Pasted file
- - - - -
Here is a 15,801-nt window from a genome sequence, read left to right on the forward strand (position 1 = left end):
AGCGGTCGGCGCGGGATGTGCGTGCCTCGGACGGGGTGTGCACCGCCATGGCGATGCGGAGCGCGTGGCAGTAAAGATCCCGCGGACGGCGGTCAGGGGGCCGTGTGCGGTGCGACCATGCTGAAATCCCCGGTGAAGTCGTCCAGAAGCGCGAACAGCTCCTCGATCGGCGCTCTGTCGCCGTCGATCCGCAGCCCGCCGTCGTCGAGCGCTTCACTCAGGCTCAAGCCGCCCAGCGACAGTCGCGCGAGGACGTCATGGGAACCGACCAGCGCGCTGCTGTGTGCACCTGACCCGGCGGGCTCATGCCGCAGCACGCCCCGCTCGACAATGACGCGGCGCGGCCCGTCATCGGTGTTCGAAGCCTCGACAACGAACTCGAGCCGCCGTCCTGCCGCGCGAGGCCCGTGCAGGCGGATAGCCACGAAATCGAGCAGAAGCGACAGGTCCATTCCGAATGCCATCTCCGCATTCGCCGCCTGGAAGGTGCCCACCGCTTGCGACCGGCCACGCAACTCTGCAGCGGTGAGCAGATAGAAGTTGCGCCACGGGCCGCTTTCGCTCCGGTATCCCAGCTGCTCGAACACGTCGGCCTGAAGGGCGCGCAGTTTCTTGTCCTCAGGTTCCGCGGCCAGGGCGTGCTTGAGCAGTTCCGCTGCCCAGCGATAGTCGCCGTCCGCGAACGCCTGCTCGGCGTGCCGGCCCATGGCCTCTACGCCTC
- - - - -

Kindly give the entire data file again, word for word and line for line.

Here is a 15,801-nt window from a genome sequence, read left to right on the forward strand (position 1 = left end):
AGCGGTCGGCGCGGGATGTGCGTGCCTCGGACGGGGTGTGCACCGCCATGGCGATGCGGAGCGCGTGGCAGTAAAGATCCCGCGGACGGCGGTCAGGGGGCCGTGTGCGGTGCGACCATGCTGAAATCCCCGGTGAAGTCGTCCAGAAGCGCGAACAGCTCCTCGATCGGCGCTCTGTCGCCGTCGATCCGCAGCCCGCCGTCGTCGAGCGCTTCACTCAGGCTCAAGCCGCCCAGCGACAGTCGCGCGAGGACGTCATGGGAACCGACCAGCGCGCTGCTGTGTGCACCTGACCCGGCGGGCTCATGCCGCAGCACGCCCCGCTCGACAATGACGCGGCGCGGCCCGTCATCGGTGTTCGAAGCCTCGACAACGAACTCGAGCCGCCGTCCTGCCGCGCGAGGCCCGTGCAGGCGGATAGCCACGAAATCGAGCAGAAGCGACAGGTCCATTCCGAATGCCATCTCCGCATTCGCCGCCTGGAAGGTGCCCACCGCTTGCGACCGGCCACGCAACTCTGCAGCGGTGAGCAGATAGAAGTTGCGCCACGGGCCGCTTTCGCTCCGGTATCCCAGCTGCTCGAACACGTCGGCCTGAAGGGCGCGCAGTTTCTTGTCCTCAGGTTCCGCGGCCAGGGCGTGCTTGAGCAGTTCCGCTGCCCAGCGATAGTCGCCGTCCGCGAACGCCTGCTCGGCGTGCCGGCCCATGGCCTCTACGCCTC